Monday, September 5, 2016

Bien manger à Montréal (deuxième partie)...


It was that time again-- brushing the end of summer vacation with our now annual drive à Montreal to see my husband's family and relatives for the long weekend. See here for last year's visit. Like it is every time, the few days stay is never short of great eats. And when I say great I am mainly talking about great home-style Vietnamese cuisine! I swear I was Vietnamese in my past life-- my bestie, close friends, current husband and past relationships have been Vietnam bound and shall I say I absolutely hunger for Vietnamese food!! As my mind also swirl with bagels and French patisseries, it was my sister-in-law's lovely fruitful purple plum tree I was looking forward to ambush. And this year the firm purply beauties were abundant and super ripe for the picking! 


I just love the beautiful shapes, sizes and colours of fresh fruit displayed together!


Ultra-sweet muscat grapes cascading my sis-in-law's wired fence and up their wall.



Oh purple plums, how much do I love thee! Wait 'til I get my hot hands on you and what I'll do!

My mind is set on baking some of these lovelies.



Boxes of plump ripe plum and vine tomatoes picked up at the farmer's market for preserving and canning! Boiled whole and skinned, plum tomatoes are packed whole while the larger tomatoes are diced, packed and sealed in sterilized glass jars. A family affair for my other sis-in-law Veronique and her side of the family. Second year in the making, I am told it is a joyous time to get together, sleeves rolled up and preserving tomatoes and time together!


Noodles! Vermicelli (bun) to be exact-- is Vietnam's answer to steamed rice! Meals often replace white Jasmine rice with white thin rice noodles as the staple and swirled with several spoonfuls of nuoc mam (seasoned fish sauce). Over two and a half days we had bun (pronounced boon) at every single meal- lunch and dinner served with an assortment of meats, herbs and veggies. I'm not complaining- I love noodles and prefer it over rice any day!

One of the first meals was Vietnam's equivalent to Western chicken noodle soup. Prepared for lunch, chicken thighs were boiled to make the broth, and then its meat raked with a fork to shreds and topped in the noodle soup along with Vietnamese pork loaf (cha lua) and shredded egg omelet. It is really comforting and nourishing- simplicity at its best! It is a nice delicate alternative to the more strongly seasoned Vietnamese beef soups, and is a great soup to have on a day you don't want to eat heavy. I would say pretty light on the preparations and in your belly, but satisfying nonetheless. See my post for the recipe.



All heads down, picking up, blowing and slurping away!


A little douse of fish sauce goes a long way to elevate the natural chicken broth's flavour!


Pennywort is a grassy water loving plant that is favoured by the Vietnamese to make a refreshing herbal drink. Blended with a little honey and served cold, it is delicious as it is nutritious. Known to purify blood, relieve arthritis and cure nervous conditions. I love it!

My sis-in-law's home brew with a bunch of fresh organic pennywort
picked up at the farmer's market grown by a Vietnamese family.

Dinner with more rice vermicelli (bun), grilled beef, chicken wings and ribs, and sauteed shrimps, cauliflower and shiitakes with a side of mixed greens. We didn't forget that seasoned fish sauce to tie the flavours together.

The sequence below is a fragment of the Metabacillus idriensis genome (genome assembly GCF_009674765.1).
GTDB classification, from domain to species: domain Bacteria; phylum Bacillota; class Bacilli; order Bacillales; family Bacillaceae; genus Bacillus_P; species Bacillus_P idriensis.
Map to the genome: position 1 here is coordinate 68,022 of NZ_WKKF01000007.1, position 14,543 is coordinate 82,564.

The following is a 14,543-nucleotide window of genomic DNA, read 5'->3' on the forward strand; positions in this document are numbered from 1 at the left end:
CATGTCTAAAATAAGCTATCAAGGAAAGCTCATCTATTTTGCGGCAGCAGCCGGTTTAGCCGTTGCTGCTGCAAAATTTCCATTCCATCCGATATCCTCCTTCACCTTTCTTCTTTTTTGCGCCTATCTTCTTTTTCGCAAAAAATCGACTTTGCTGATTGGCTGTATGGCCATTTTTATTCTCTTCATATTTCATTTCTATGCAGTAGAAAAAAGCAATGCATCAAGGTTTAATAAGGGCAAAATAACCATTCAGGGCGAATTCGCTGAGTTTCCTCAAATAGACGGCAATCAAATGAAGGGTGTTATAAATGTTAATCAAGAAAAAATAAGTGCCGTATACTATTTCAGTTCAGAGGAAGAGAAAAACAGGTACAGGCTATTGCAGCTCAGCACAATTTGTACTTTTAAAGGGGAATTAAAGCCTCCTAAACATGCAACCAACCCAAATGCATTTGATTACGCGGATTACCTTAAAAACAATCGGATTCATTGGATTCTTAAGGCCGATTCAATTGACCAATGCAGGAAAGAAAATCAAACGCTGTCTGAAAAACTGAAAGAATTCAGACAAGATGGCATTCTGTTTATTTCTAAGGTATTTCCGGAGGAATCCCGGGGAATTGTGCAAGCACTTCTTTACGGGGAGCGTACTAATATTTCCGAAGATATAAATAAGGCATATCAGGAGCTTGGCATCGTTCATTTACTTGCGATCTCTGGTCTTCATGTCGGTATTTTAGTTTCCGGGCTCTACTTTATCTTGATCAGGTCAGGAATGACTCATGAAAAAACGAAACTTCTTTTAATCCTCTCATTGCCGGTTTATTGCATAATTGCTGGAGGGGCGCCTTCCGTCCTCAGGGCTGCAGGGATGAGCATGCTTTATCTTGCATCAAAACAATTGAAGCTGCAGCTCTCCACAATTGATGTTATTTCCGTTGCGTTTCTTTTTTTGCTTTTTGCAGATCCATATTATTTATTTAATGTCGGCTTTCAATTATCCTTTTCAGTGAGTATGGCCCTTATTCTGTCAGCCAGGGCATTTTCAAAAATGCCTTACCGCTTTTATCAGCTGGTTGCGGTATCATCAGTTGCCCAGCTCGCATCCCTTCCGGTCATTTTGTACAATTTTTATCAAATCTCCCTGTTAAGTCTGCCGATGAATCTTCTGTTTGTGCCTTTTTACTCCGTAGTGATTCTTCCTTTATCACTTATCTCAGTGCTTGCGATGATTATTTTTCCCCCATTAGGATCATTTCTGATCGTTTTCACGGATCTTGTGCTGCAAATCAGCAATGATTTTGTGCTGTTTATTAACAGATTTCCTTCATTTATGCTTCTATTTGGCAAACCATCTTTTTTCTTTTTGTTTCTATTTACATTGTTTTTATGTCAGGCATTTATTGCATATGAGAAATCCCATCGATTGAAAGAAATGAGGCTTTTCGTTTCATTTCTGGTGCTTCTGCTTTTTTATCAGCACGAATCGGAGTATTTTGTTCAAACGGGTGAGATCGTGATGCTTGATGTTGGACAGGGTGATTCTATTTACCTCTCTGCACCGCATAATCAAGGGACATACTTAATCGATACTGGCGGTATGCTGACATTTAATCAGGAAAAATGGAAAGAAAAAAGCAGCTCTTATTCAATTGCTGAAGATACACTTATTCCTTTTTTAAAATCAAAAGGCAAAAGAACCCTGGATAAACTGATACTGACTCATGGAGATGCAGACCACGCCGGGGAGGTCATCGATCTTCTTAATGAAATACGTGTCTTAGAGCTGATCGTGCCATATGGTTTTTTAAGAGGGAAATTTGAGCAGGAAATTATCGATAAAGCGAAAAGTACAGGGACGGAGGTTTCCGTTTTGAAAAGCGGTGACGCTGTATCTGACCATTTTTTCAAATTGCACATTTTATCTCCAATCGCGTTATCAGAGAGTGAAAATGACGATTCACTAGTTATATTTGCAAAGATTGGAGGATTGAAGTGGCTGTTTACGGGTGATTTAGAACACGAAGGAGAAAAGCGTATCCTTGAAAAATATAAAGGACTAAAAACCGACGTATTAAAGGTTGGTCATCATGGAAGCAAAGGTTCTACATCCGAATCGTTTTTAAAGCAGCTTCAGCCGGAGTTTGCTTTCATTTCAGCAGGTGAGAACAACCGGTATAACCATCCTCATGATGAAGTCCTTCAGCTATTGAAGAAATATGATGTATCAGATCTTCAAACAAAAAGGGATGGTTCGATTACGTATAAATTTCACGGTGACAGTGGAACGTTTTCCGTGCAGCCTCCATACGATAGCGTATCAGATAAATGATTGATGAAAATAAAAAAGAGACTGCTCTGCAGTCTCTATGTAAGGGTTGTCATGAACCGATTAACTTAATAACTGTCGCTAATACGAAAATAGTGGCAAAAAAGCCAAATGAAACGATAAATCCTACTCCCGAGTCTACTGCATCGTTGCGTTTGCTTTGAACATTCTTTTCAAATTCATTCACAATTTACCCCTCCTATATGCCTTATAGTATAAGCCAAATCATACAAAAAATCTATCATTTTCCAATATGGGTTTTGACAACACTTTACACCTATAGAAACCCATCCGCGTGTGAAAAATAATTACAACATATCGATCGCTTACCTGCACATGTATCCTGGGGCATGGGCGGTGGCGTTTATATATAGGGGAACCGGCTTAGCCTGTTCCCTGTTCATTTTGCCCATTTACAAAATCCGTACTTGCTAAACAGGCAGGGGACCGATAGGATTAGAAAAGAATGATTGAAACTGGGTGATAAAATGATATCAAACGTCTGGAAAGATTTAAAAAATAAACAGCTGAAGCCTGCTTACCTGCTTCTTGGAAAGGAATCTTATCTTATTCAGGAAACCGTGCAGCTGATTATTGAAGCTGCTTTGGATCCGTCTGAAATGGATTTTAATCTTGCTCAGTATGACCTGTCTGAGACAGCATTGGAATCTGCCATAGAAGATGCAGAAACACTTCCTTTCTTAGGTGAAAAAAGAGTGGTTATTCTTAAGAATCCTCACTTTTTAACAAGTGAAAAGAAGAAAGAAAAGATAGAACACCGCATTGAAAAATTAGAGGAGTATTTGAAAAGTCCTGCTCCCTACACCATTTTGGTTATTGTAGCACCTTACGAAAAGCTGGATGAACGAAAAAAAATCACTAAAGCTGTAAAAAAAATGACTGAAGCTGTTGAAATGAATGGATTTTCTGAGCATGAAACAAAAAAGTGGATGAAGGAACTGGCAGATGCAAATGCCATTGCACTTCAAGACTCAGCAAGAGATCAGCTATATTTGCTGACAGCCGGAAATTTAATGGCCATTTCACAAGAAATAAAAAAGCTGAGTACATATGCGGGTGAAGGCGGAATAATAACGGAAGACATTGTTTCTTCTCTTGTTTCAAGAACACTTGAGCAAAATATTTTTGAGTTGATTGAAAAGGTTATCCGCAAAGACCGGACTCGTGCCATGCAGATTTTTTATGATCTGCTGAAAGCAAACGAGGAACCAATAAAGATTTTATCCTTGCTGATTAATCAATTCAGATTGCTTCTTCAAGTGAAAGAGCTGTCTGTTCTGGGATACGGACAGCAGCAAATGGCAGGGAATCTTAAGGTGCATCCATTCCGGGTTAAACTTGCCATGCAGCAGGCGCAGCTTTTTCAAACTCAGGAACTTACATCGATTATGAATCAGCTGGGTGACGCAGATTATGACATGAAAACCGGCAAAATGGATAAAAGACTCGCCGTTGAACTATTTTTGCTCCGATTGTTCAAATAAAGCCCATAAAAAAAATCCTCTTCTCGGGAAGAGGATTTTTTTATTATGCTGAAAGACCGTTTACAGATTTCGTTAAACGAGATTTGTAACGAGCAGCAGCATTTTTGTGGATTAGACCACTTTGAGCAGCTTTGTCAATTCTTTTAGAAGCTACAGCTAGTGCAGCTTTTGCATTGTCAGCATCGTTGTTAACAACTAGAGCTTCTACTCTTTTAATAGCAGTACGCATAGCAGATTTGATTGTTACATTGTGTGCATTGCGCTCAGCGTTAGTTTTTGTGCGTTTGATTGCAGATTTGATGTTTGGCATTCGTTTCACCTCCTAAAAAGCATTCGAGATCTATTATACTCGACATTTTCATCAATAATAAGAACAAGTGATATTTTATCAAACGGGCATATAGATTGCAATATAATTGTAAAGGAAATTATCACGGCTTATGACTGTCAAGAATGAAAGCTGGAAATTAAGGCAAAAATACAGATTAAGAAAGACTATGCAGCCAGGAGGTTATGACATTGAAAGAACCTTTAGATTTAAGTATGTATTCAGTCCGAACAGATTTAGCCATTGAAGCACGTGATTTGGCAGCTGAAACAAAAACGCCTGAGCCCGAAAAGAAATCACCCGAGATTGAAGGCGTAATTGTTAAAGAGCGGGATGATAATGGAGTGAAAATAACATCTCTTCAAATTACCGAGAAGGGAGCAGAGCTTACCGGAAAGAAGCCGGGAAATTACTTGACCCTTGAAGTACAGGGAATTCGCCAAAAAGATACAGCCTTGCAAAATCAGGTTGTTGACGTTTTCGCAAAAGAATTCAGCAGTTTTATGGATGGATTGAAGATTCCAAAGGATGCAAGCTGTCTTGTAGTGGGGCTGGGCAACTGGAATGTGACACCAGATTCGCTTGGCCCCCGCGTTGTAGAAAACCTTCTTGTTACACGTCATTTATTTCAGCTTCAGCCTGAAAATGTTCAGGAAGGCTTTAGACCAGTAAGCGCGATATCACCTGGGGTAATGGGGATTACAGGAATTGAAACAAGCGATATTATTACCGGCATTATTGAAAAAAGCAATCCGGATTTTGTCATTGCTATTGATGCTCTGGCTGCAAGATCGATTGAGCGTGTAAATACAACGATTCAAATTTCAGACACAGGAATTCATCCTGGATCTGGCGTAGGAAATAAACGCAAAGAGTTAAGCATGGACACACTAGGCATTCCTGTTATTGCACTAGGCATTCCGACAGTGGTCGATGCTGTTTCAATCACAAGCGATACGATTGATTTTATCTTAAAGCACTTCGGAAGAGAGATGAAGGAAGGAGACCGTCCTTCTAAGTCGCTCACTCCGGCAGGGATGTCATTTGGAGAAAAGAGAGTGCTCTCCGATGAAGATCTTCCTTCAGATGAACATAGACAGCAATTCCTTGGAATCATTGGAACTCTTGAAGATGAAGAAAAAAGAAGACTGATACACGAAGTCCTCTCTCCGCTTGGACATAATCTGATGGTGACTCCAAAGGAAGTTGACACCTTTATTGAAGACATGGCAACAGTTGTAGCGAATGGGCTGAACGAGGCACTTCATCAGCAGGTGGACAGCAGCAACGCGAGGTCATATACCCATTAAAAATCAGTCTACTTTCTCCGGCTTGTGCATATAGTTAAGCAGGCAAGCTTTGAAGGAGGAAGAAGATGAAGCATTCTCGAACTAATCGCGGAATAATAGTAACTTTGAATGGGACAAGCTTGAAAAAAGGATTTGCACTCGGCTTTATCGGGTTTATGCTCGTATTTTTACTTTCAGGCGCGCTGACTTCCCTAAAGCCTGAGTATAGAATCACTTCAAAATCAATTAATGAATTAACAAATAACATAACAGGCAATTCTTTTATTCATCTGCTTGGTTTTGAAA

Shredded carrots is often added in the nuoc mam for extra flavour and crunch.

Lunch the following day with a more traditional bun bowl of noodles (what you would order in a restaurant)-- meat and crunchy bean sprouts, cucumber, lettuce and herbs. Sauteed shrimps in garlic along with spicy lemongrass pork were the meat offerings. Crispy golden homemade taro and meat spring rolls capped off the individual DIY dish. That's what I love about bun bowls-- take a little of this, a lot of that and make it to customize your own taste!





I was so happy that we were able to get out and about, enjoy the sun and the beautiful belle de provence in a stroll through Old Montreal (vieux Montréal).



Alas, our fourth and final meal of our Vietnamese-eating weekend and yes more bun!! My husband's cousin's extra large family (over 30 people) were celebrating the anniversary passing of their father, and we were invited! Dinner looked like this with lots of Chinese deli roasted meat, thinly sliced to be wrapped with thin pan-fried clusters of vermicelli noodles and lettuce/herbs. And served with nuoc mam but of course.



Usually noodles are served as the base of a meal or wrapped in rice paper such as in Shrimp and Pork Salad Fresh Rolls. In this meal, the thin cluster of pan-fried vermicelli topped with green onion oil serves as the exterior wrapper!


There is never enough time. Of course family comes first and our stay is always too short. I wanted to stroll down St.Catherine's street, pay a shopping visit to Simons and slowly savour a beautifully crafted patisserie. But nothing :(. Leaving on Labour Day, with five dozen sesame bagels in the trunk picked up the day before, I was trying my luck for an opened boulangerie/patisserie to make my great weekend, even greater! Just as we were about to hit the highway, I caught a glimpse of Première Moisson, an artisanal bakery chain I recognized also as I used to know a Chef who helmed one of their numerous shops. I happily grabbed a couple of muffins, croissant au amandes and an apricot danish pour moi! YUM! Jusqu'à la prochaine fois...Je reviendrai!

Première Moisson




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